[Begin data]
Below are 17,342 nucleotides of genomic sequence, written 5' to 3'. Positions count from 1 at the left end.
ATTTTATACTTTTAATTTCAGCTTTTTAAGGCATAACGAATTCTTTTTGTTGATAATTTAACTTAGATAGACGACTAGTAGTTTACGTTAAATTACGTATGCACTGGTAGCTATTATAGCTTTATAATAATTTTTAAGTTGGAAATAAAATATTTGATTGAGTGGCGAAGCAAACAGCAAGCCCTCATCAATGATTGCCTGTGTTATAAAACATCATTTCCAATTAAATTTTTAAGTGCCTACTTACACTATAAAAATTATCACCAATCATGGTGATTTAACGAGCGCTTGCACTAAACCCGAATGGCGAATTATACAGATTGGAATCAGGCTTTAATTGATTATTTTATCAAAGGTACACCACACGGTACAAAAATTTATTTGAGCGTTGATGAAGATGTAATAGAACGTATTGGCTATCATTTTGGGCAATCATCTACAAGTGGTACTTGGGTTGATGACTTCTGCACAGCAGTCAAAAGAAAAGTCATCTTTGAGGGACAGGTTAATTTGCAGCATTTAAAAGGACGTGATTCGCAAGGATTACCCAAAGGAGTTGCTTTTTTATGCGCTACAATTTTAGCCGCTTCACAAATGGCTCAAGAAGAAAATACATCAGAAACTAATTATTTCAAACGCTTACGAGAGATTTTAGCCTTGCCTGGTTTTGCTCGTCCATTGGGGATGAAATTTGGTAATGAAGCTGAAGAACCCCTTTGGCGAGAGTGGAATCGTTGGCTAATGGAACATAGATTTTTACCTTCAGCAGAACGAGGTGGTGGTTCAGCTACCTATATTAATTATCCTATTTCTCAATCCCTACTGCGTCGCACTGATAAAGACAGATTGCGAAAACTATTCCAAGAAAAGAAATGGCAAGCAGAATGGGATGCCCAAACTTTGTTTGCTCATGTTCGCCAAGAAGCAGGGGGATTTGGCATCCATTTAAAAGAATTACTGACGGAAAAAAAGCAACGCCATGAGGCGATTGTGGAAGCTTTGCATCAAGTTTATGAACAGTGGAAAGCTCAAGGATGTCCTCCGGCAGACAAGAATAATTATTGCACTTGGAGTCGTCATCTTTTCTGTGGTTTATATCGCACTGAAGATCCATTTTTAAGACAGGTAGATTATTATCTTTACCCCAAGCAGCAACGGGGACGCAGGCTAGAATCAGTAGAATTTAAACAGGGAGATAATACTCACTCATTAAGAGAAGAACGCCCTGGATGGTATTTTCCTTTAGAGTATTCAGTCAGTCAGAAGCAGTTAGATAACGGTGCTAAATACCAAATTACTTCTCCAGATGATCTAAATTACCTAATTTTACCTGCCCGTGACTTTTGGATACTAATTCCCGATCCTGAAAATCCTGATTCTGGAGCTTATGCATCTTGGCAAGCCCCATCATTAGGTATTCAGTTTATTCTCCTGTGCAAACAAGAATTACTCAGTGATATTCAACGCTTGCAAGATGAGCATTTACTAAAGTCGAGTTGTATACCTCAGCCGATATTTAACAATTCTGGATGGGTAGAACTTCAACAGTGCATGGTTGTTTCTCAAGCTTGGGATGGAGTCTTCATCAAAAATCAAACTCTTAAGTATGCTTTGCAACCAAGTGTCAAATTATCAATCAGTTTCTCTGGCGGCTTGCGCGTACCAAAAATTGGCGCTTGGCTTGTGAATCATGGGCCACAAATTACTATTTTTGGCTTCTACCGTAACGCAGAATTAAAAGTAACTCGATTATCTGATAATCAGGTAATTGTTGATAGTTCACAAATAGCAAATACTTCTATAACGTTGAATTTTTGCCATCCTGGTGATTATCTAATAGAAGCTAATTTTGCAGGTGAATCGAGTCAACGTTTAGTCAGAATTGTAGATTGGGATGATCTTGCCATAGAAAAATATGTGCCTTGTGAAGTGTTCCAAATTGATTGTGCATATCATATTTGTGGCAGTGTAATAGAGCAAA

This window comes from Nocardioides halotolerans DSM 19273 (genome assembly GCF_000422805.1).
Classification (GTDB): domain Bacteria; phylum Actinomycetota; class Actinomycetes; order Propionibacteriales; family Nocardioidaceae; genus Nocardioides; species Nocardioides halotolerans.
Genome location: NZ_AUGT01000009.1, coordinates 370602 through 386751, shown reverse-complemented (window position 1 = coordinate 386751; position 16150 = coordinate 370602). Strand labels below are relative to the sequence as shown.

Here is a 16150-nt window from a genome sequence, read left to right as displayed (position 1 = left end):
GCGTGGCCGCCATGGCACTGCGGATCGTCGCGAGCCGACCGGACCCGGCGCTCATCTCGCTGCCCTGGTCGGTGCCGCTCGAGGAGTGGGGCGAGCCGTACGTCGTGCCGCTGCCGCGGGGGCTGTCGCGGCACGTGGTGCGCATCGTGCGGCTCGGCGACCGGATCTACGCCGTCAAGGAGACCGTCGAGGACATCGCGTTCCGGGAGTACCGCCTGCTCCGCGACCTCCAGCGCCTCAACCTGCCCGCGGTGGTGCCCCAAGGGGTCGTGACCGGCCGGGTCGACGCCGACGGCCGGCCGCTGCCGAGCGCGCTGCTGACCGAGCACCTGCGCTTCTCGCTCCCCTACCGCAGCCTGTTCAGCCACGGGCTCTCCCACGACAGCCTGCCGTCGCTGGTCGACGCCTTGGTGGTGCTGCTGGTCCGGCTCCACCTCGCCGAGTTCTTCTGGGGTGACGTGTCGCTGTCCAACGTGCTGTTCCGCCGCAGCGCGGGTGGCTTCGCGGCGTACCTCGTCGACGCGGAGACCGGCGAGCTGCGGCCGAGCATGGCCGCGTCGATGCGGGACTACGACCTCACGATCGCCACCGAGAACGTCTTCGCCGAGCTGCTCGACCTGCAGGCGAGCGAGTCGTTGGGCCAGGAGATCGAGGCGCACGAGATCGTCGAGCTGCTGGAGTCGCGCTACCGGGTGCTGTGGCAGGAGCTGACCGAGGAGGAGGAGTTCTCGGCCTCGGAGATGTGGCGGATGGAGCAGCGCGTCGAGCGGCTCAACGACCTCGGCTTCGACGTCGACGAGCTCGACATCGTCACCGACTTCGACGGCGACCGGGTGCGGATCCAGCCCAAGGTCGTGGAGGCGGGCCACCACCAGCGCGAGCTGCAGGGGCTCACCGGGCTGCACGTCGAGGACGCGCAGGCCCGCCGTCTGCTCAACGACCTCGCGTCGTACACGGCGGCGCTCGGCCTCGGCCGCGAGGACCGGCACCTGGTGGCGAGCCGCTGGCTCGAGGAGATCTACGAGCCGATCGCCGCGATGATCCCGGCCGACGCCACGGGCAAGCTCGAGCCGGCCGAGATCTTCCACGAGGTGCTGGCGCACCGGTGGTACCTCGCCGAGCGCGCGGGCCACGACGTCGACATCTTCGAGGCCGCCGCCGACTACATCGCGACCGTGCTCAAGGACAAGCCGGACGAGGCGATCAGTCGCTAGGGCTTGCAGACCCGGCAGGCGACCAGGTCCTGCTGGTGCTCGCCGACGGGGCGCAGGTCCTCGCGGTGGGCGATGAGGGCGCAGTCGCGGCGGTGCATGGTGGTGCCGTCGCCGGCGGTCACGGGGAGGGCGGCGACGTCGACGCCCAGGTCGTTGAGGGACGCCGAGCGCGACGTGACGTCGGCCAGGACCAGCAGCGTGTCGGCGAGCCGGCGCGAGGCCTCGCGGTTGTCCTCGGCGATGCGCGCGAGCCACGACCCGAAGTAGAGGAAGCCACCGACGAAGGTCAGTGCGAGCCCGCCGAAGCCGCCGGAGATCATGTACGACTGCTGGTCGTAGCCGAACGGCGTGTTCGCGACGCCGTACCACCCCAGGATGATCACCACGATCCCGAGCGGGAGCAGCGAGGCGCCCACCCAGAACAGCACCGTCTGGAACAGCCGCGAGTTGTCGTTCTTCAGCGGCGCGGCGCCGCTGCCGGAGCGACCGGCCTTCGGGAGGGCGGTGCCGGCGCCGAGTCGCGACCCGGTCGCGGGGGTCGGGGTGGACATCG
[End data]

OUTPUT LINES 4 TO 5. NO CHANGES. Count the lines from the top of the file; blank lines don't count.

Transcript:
Classification (GTDB): domain Bacteria; phylum Actinomycetota; class Actinomycetes; order Propionibacteriales; family Nocardioidaceae; genus Nocardioides; species Nocardioides halotolerans.
Genome location: NZ_AUGT01000009.1, coordinates 370602 through 386751, shown reverse-complemented (window position 1 = coordinate 386751; position 16150 = coordinate 370602). Strand labels below are relative to the sequence as shown.